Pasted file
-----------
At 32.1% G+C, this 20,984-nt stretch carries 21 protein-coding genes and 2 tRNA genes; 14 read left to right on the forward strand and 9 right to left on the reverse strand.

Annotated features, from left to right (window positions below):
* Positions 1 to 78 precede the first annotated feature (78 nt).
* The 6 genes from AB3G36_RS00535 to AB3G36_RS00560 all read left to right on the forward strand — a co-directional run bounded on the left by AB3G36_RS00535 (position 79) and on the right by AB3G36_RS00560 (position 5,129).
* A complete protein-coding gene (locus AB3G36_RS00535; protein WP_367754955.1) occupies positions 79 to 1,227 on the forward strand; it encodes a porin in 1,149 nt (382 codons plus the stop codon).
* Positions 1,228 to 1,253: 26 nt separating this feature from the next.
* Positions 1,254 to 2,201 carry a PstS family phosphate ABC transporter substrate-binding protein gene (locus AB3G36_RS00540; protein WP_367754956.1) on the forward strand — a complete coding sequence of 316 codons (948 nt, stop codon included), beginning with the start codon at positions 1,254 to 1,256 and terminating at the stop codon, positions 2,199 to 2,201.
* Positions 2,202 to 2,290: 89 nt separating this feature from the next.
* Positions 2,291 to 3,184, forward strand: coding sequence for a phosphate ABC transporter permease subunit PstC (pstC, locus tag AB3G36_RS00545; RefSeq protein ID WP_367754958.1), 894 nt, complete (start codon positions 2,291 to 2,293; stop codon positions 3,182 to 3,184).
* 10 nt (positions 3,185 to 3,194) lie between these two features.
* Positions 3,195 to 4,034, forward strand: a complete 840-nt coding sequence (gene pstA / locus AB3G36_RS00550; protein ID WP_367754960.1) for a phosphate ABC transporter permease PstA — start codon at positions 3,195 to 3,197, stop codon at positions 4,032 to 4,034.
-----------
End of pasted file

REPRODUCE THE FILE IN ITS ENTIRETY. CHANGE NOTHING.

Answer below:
At 32.1% G+C, this 20,984-nt stretch carries 21 protein-coding genes and 2 tRNA genes; 14 read left to right on the forward strand and 9 right to left on the reverse strand.

Annotated features, from left to right (window positions below):
* Positions 1 to 78 precede the first annotated feature (78 nt).
* The 6 genes from AB3G36_RS00535 to AB3G36_RS00560 all read left to right on the forward strand — a co-directional run bounded on the left by AB3G36_RS00535 (position 79) and on the right by AB3G36_RS00560 (position 5,129).
* A complete protein-coding gene (locus AB3G36_RS00535; protein WP_367754955.1) occupies positions 79 to 1,227 on the forward strand; it encodes a porin in 1,149 nt (382 codons plus the stop codon).
* Positions 1,228 to 1,253: 26 nt separating this feature from the next.
* Positions 1,254 to 2,201 carry a PstS family phosphate ABC transporter substrate-binding protein gene (locus AB3G36_RS00540; protein WP_367754956.1) on the forward strand — a complete coding sequence of 316 codons (948 nt, stop codon included), beginning with the start codon at positions 1,254 to 1,256 and terminating at the stop codon, positions 2,199 to 2,201.
* Positions 2,202 to 2,290: 89 nt separating this feature from the next.
* Positions 2,291 to 3,184, forward strand: coding sequence for a phosphate ABC transporter permease subunit PstC (pstC, locus tag AB3G36_RS00545; RefSeq protein ID WP_367754958.1), 894 nt, complete (start codon positions 2,291 to 2,293; stop codon positions 3,182 to 3,184).
* 10 nt (positions 3,185 to 3,194) lie between these two features.
* Positions 3,195 to 4,034, forward strand: a complete 840-nt coding sequence (gene pstA / locus AB3G36_RS00550; protein ID WP_367754960.1) for a phosphate ABC transporter permease PstA — start codon at positions 3,195 to 3,197, stop codon at positions 4,032 to 4,034.